2016 Volume 18 Issue 1 Pages 39-52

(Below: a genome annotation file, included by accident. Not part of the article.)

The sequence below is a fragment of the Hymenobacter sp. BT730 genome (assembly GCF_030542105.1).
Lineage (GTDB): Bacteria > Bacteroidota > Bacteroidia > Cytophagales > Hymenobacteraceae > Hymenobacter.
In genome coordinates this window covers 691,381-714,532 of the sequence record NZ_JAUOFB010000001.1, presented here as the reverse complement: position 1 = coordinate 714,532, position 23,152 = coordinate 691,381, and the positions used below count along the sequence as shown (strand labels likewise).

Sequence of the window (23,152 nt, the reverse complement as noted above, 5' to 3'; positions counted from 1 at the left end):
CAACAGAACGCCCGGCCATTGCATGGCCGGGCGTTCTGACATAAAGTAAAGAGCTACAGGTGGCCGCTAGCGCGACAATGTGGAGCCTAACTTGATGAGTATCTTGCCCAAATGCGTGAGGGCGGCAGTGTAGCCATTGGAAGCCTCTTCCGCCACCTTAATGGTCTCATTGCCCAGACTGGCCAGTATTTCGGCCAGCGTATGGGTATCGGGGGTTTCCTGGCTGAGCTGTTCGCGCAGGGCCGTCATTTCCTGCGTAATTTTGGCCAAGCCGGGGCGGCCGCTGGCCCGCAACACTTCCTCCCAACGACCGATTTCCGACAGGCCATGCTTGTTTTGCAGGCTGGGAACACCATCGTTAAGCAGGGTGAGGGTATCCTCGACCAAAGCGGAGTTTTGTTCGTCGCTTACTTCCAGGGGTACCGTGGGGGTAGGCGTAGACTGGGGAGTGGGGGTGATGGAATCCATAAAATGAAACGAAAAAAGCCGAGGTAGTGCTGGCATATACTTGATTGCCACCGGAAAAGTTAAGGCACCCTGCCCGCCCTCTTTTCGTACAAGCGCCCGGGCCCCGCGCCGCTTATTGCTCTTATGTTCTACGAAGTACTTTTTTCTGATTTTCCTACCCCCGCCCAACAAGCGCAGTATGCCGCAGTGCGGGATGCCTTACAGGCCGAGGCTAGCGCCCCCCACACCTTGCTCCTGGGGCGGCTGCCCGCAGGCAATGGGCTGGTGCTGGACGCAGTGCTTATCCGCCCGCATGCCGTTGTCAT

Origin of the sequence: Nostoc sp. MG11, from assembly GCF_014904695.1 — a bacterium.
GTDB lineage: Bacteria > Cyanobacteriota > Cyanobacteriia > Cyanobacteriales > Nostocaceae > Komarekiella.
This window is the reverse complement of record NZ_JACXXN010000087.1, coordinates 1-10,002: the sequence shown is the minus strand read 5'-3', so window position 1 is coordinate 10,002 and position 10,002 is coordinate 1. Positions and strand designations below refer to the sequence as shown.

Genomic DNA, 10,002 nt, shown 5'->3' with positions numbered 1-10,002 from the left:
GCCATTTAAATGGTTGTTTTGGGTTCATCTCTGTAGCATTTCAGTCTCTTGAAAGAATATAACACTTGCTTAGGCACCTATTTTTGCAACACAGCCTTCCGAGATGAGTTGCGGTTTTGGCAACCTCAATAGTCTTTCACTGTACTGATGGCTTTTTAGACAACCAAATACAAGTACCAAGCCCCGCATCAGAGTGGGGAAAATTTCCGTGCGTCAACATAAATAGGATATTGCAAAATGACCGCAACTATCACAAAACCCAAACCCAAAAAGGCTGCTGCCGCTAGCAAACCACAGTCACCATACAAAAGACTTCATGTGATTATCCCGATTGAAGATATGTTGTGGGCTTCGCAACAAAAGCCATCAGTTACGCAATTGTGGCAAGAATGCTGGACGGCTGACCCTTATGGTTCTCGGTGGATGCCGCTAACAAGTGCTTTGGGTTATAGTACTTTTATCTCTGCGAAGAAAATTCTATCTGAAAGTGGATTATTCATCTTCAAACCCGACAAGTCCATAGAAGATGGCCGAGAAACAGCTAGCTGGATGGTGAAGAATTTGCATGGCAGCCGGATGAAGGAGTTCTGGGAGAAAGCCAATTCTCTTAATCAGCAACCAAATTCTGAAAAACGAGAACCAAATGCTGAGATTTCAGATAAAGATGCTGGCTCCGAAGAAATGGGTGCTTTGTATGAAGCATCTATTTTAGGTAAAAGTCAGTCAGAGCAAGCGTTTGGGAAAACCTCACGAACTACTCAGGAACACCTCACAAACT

The aim of the present study is to examine the effects of fortified top-down processing on the identification of words by the listeners of elementary and intermediate levels of proficiency. Listening is a combination of top-down and bottom-up strategies. In order to fortify the top-down strategies, grammatical and phrasal knowledge was provided in the form of 93 short sentences as treatment only to the two experimental groups, who listened in the pre-test and the post-test at two different listening speeds. The other two groups were control groups, without any treatment, who also listened in the two tests at the two different speeds. In order to thoroughly examine the perception of stress-timed English speech, in which stressed syllables are pronounced clearly and unstressed ones weak, identification of content words, which usually contain stressed syllables, and that of function words, which mainly consist of unstressed ones, were separately examined. The results show that the effects of treatment were found only for the experimental group at the slower listening speed. Furthermore, effects on the identification of function words were significantly limited. Following discussion, future implications will be referred to.